When Mohammad Reza Naghdi, the top ranking general in the Revolutionary Guard and the head of Iran’s paramilitary Basij forces, stated a few months ago that “we must shift the battleground from our region into their territory … one that takes our interests into account as well”, the world considered it a piece of empty rhetoric. Now, as the United States accuses Iran of the attempted assassination of Saudi Arabia’s ambassador to Washington, the world may need to consider Naghdi’s words as the opening speech for a new doctrine, suggesting a radical shift in the foreign policy of the Islamic Republic of Iran.
Iran’s apparent plot to bomb Washington sits at odds with its official condemnation of the 9/11 terrorist attacks, putting many experts in a state of confusion. Huge differences among their analyses during recent days demonstrate this perplexity. The spectrum of analysis ranges from questioning the allegation in its entirity, to considering it as the manifestation of internal conflicts among Iranian decision makers.
Although US officials always accuse Iran of acting against American interests in the region, Iran has never before tried to act directly against the US outside of the middle east. Bombing Washington is the most serious allegation levelled by the US against the Islamic regime in the three decades since the Iranian Revolution. The Islamic state, however, as always, denies this allegation. What I will offer here is a decoding of Iran’s “new message” to the West and the US in particular through the lens of the larger strategic picture: the effects of the “Arab Spring” on Iran’s position in the region.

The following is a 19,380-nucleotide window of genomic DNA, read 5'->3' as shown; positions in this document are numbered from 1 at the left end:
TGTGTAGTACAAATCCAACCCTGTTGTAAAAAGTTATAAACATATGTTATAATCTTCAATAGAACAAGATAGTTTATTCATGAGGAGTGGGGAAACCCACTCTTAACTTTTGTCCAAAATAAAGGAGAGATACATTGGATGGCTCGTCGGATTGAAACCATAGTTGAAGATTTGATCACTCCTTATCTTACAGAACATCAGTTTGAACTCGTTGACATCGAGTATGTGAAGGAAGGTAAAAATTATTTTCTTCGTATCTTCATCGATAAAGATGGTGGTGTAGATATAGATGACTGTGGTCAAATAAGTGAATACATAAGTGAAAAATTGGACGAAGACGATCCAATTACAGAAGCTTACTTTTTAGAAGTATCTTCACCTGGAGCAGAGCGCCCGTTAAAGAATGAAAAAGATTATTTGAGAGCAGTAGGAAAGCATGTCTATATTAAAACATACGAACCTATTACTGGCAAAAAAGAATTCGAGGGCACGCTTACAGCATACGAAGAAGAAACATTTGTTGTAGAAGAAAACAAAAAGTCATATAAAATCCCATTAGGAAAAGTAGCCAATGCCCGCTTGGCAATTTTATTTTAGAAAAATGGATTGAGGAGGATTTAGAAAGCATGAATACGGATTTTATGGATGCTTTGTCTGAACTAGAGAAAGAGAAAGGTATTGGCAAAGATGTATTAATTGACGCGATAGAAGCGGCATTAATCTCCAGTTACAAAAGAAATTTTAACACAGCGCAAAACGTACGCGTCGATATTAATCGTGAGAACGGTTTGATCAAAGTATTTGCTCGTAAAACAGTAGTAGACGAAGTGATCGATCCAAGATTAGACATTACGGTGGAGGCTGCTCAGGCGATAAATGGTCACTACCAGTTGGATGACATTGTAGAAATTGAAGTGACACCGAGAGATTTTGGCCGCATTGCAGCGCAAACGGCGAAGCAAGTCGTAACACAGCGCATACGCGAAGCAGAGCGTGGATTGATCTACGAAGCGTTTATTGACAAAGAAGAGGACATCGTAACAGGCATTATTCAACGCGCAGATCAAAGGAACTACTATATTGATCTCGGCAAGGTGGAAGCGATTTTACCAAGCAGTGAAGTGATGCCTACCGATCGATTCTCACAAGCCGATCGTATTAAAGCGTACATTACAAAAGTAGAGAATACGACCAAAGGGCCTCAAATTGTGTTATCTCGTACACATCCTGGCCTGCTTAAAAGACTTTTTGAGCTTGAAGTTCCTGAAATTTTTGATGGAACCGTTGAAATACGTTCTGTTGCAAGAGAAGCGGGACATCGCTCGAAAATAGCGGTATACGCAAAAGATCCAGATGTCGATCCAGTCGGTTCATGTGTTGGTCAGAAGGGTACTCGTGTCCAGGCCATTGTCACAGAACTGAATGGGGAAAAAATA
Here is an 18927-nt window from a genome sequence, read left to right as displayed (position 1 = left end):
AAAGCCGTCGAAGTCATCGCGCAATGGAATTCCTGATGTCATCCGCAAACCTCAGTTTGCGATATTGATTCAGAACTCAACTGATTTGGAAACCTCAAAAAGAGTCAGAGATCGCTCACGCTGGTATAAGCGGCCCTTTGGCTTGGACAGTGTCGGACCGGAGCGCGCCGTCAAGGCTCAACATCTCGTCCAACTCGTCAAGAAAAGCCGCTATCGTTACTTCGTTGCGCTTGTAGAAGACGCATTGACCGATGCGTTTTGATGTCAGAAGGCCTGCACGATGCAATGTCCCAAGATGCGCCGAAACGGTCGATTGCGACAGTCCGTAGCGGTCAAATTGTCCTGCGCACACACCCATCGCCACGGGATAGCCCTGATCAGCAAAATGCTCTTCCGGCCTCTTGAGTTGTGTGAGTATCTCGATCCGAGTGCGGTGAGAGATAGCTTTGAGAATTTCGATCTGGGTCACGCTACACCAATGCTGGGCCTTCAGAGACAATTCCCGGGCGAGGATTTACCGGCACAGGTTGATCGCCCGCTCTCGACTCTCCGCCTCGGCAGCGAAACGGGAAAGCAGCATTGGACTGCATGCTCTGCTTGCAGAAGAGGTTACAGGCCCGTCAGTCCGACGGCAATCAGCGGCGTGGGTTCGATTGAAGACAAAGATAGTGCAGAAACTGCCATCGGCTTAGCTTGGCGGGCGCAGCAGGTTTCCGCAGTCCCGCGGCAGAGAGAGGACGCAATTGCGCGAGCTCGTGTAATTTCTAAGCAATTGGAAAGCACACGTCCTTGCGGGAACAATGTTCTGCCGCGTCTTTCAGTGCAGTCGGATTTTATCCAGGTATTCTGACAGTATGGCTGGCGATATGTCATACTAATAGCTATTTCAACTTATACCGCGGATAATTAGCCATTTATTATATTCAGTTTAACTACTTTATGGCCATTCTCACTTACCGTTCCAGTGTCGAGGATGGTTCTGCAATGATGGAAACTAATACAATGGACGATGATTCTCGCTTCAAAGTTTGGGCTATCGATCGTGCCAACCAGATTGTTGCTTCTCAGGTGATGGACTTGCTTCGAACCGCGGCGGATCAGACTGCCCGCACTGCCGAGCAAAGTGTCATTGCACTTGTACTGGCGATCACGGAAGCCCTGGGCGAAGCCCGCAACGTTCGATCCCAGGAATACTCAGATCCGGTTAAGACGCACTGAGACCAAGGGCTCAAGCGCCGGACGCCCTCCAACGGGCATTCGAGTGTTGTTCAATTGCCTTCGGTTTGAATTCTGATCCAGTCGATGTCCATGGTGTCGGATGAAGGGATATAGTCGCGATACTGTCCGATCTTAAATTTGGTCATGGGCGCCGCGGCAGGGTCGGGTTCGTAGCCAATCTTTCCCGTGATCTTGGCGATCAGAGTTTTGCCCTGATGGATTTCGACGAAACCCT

Some experts suggest that the Revolutionary Guard is moving towards a second phase in its coup d’état – the first being the fraudulent election of 2009 – by manipulating all socio-political sectors in the country by pushing Iran into a more militarised state. While there is no benefit for the theocratic state in embarking on serious military action against the US, Iran’s Revolutionary Guard will be well placed to achieve huge short-term dividends by raising tensions. Top generals in the Guard can easily force the Supreme Leader, Ayatollah Ali Khamenei, into a situation of absolute reliance on them, and thus expand their capacities to defend the system against both interior and exterior opponents.
Although this reading might offer a plausible theory of how Iran’s theocratic system is gradually moving towards a military state, this was long underway, having been accelerated by the 2009 elections. Even the Supreme Leader now mandates the Revolutionary Guard with the highest authority and absolute power to save the Islamic state.
More likely is that, in light of recent events in the middle east – most acutely in Syria, Iran’s strategic ally – the Islamic Republic feels it is faced by a new and perhaps critical threat to its regional standing. It has been argued that, through Bashar al-Assad and Hezbollah, Iran imposes its will upon other countries in the region. This is one of the main reasons that Saudi Arabia continues to encourage more international pressure on al-Assad, even urging the US to take military action there as it has in Libya. Although Iran has many different conflicts with Saudi Arabia, it seems that Syria’s condition, as Iran’s Supreme Leader clearly states, is the issue on which no compromise will be tolerated. Iran and Syria have a security agreement that if one of them is attacked, the other will intervene.